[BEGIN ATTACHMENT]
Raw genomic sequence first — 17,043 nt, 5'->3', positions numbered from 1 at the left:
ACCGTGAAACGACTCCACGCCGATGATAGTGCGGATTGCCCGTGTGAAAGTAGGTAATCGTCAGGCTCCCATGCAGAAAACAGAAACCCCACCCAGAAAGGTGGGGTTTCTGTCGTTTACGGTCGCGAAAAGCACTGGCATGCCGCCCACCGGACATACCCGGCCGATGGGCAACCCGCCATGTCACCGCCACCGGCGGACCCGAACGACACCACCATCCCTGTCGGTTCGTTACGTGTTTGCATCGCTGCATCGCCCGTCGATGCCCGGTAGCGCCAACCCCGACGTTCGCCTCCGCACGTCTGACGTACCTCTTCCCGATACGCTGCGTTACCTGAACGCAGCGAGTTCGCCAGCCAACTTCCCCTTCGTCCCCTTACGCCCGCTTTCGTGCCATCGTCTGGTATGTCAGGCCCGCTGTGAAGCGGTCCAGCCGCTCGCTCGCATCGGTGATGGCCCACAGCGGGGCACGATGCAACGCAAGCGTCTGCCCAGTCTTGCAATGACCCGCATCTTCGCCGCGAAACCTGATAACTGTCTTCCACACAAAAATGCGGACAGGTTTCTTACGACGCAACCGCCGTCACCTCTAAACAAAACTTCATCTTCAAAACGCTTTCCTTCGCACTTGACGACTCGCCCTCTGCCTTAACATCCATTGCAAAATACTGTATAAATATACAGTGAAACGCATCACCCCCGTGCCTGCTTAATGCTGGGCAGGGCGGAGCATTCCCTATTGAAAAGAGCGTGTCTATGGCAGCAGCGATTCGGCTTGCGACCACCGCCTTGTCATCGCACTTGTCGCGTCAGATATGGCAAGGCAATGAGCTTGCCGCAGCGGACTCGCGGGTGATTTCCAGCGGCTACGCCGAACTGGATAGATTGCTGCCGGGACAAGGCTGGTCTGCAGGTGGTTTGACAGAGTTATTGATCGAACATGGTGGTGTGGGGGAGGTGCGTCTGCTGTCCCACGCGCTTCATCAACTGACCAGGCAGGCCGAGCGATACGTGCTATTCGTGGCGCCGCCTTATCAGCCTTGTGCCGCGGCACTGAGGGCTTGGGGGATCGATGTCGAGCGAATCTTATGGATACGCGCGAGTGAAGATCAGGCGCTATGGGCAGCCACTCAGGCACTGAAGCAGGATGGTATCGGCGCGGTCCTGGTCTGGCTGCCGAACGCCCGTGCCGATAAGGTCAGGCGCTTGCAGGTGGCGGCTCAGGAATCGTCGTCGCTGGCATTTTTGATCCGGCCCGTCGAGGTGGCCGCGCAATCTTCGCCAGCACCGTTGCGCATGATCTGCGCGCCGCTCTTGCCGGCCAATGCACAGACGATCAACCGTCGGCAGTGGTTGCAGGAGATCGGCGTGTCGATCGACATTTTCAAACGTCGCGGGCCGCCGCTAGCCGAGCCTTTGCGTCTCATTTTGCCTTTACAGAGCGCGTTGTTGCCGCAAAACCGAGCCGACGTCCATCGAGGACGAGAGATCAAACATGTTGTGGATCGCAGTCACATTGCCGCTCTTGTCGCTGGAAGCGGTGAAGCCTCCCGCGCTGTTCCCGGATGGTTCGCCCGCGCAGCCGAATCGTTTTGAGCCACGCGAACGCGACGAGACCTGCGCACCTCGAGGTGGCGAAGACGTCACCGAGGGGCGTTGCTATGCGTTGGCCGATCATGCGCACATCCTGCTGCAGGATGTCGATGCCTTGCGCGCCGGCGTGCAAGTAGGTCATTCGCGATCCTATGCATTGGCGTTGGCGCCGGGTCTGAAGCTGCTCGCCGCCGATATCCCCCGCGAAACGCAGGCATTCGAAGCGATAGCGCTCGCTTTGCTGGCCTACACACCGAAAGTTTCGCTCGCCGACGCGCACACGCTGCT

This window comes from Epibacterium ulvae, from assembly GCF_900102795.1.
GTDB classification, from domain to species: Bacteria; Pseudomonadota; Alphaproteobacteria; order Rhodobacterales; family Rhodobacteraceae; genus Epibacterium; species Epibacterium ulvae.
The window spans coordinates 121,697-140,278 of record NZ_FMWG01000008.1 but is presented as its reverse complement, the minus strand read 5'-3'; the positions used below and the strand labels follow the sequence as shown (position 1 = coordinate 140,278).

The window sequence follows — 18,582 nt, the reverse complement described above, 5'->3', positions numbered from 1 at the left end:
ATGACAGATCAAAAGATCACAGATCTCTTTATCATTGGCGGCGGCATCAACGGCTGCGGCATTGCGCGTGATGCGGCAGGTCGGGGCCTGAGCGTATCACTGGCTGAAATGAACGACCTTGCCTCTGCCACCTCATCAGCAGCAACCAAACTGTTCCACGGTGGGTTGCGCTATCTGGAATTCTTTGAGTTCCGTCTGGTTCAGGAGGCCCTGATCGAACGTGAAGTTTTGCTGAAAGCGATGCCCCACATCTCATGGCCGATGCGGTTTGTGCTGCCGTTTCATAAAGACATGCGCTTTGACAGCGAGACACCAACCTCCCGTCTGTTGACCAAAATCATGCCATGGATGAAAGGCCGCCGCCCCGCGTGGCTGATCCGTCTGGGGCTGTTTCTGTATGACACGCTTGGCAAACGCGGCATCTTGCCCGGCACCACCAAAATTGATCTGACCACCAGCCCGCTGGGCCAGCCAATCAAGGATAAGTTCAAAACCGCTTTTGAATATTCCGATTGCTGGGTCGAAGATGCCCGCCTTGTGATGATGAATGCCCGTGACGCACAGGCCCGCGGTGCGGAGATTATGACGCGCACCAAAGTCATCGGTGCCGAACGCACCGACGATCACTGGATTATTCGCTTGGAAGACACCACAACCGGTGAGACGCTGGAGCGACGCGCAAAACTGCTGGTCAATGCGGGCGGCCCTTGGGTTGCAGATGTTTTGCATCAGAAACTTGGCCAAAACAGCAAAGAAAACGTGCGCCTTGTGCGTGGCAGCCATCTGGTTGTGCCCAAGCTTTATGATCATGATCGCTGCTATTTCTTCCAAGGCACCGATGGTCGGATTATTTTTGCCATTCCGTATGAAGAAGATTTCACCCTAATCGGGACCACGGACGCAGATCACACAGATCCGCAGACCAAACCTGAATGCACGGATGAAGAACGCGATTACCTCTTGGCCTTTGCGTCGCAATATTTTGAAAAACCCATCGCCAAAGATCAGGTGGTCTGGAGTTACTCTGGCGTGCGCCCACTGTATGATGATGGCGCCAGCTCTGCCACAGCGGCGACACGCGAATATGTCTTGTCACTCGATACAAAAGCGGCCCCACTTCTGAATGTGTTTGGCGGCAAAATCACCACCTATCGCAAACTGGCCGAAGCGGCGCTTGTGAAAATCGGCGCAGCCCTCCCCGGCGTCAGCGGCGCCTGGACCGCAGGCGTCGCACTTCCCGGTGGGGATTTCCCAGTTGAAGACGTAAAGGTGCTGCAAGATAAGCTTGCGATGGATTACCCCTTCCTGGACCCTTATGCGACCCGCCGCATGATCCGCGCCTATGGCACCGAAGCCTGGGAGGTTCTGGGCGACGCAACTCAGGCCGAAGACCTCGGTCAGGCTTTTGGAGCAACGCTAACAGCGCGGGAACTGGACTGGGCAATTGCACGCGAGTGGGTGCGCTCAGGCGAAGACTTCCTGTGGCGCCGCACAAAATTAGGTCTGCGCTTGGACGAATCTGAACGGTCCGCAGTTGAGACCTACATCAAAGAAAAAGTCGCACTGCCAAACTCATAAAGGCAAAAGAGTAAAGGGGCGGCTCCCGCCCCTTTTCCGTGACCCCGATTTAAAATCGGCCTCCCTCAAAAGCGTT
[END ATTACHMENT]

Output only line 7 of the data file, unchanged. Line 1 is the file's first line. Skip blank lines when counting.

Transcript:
ATGACAGATCAAAAGATCACAGATCTCTTTATCATTGGCGGCGGCATCAACGGCTGCGGCATTGCGCGTGATGCGGCAGGTCGGGGCCTGAGCGTATCACTGGCTGAAATGAACGACCTTGCCTCTGCCACCTCATCAGCAGCAACCAAACTGTTCCACGGTGGGTTGCGCTATCTGGAATTCTTTGAGTTCCGTCTGGTTCAGGAGGCCCTGATCGAACGTGAAGTTTTGCTGAAAGCGATGCCCCACATCTCATGGCCGATGCGGTTTGTGCTGCCGTTTCATAAAGACATGCGCTTTGACAGCGAGACACCAACCTCCCGTCTGTTGACCAAAATCATGCCATGGATGAAAGGCCGCCGCCCCGCGTGGCTGATCCGTCTGGGGCTGTTTCTGTATGACACGCTTGGCAAACGCGGCATCTTGCCCGGCACCACCAAAATTGATCTGACCACCAGCCCGCTGGGCCAGCCAATCAAGGATAAGTTCAAAACCGCTTTTGAATATTCCGATTGCTGGGTCGAAGATGCCCGCCTTGTGATGATGAATGCCCGTGACGCACAGGCCCGCGGTGCGGAGATTATGACGCGCACCAAAGTCATCGGTGCCGAACGCACCGACGATCACTGGATTATTCGCTTGGAAGACACCACAACCGGTGAGACGCTGGAGCGACGCGCAAAACTGCTGGTCAATGCGGGCGGCCCTTGGGTTGCAGATGTTTTGCATCAGAAACTTGGCCAAAACAGCAAAGAAAACGTGCGCCTTGTGCGTGGCAGCCATCTGGTTGTGCCCAAGCTTTATGATCATGATCGCTGCTATTTCTTCCAAGGCACCGATGGTCGGATTATTTTTGCCATTCCGTATGAAGAAGATTTCACCCTAATCGGGACCACGGACGCAGATCACACAGATCCGCAGACCAAACCTGAATGCACGGATGAAGAACGCGATTACCTCTTGGCCTTTGCGTCGCAATATTTTGAAAAACCCATCGCCAAAGATCAGGTGGTCTGGAGTTACTCTGGCGTGCGCCCACTGTATGATGATGGCGCCAGCTCTGCCACAGCGGCGACACGCGAATATGTCTTGTCACTCGATACAAAAGCGGCCCCACTTCTGAATGTGTTTGGCGGCAAAATCACCACCTATCGCAAACTGGCCGAAGCGGCGCTTGTGAAAATCGGCGCAGCCCTCCCCGGCGTCAGCGGCGCCTGGACCGCAGGCGTCGCACTTCCCGGTGGGGATTTCCCAGTTGAAGACGTAAAGGTGCTGCAAGATAAGCTTGCGATGGATTACCCCTTCCTGGACCCTTATGCGACCCGCCGCATGATCCGCGCCTATGGCACCGAAGCCTGGGAGGTTCTGGGCGACGCAACTCAGGCCGAAGACCTCGGTCAGGCTTTTGGAGCAACGCTAACAGCGCGGGAACTGGACTGGGCAATTGCACGCGAGTGGGTGCGCTCAGGCGAAGACTTCCTGTGGCGCCGCACAAAATTAGGTCTGCGCTTGGACGAATCTGAACGGTCCGCAGTTGAGACCTACATCAAAGAAAAAGTCGCACTGCCAAACTCATAAAGGCAAAAGAGTAAAGGGGCGGCTCCCGCCCCTTTTCCGTGACCCCGATTTAAAATCGGCCTCCCTCAAAAGCGTT